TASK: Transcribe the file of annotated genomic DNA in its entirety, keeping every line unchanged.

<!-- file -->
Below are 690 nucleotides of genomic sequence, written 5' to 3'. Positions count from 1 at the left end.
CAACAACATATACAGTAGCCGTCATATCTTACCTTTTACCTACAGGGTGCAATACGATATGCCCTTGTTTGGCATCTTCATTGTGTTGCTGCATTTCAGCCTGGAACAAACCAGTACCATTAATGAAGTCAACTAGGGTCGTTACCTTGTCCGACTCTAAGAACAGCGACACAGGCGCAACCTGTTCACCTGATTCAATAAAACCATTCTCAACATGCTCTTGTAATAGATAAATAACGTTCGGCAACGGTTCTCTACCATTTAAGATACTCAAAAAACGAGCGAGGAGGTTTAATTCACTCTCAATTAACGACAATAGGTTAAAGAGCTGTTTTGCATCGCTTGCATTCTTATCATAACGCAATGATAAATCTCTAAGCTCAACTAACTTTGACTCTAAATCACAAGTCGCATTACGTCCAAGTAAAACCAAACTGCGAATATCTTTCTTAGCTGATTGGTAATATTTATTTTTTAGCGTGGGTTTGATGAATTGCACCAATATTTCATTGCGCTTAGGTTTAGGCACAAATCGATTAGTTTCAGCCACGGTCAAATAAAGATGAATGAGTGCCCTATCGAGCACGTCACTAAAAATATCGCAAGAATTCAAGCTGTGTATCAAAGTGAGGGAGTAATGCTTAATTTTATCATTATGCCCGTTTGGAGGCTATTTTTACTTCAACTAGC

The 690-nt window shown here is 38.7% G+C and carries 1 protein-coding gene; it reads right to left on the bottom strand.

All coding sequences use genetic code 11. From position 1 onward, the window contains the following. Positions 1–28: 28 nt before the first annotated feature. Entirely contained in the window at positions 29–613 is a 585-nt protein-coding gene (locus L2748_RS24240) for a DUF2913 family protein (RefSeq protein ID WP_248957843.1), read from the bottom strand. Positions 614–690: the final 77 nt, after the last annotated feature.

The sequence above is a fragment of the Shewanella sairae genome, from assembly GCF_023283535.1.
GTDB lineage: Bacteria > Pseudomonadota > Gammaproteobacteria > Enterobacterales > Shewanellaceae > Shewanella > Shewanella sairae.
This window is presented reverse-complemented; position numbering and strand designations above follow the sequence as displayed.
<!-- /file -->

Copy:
Below are 690 nucleotides of genomic sequence, written 5' to 3'. Positions count from 1 at the left end.
CAACAACATATACAGTAGCCGTCATATCTTACCTTTTACCTACAGGGTGCAATACGATATGCCCTTGTTTGGCATCTTCATTGTGTTGCTGCATTTCAGCCTGGAACAAACCAGTACCATTAATGAAGTCAACTAGGGTCGTTACCTTGTCCGACTCTAAGAACAGCGACACAGGCGCAACCTGTTCACCTGATTCAATAAAACCATTCTCAACATGCTCTTGTAATAGATAAATAACGTTCGGCAACGGTTCTCTACCATTTAAGATACTCAAAAAACGAGCGAGGAGGTTTAATTCACTCTCAATTAACGACAATAGGTTAAAGAGCTGTTTTGCATCGCTTGCATTCTTATCATAACGCAATGATAAATCTCTAAGCTCAACTAACTTTGACTCTAAATCACAAGTCGCATTACGTCCAAGTAAAACCAAACTGCGAATATCTTTCTTAGCTGATTGGTAATATTTATTTTTTAGCGTGGGTTTGATGAATTGCACCAATATTTCATTGCGCTTAGGTTTAGGCACAAATCGATTAGTTTCAGCCACGGTCAAATAAAGATGAATGAGTGCCCTATCGAGCACGTCACTAAAAATATCGCAAGAATTCAAGCTGTGTATCAAAGTGAGGGAGTAATGCTTAATTTTATCATTATGCCCGTTTGGAGGCTATTTTTACTTCAACTAGC

The 690-nt window shown here is 38.7% G+C and carries 1 protein-coding gene; it reads right to left on the bottom strand.

All coding sequences use genetic code 11. From position 1 onward, the window contains the following. Positions 1–28: 28 nt before the first annotated feature. Entirely contained in the window at positions 29–613 is a 585-nt protein-coding gene (locus L2748_RS24240) for a DUF2913 family protein (RefSeq protein ID WP_248957843.1), read from the bottom strand. Positions 614–690: the final 77 nt, after the last annotated feature.

The sequence above is a fragment of the Shewanella sairae genome, from assembly GCF_023283535.1.
GTDB lineage: Bacteria > Pseudomonadota > Gammaproteobacteria > Enterobacterales > Shewanellaceae > Shewanella > Shewanella sairae.
This window is presented reverse-complemented; position numbering and strand designations above follow the sequence as displayed.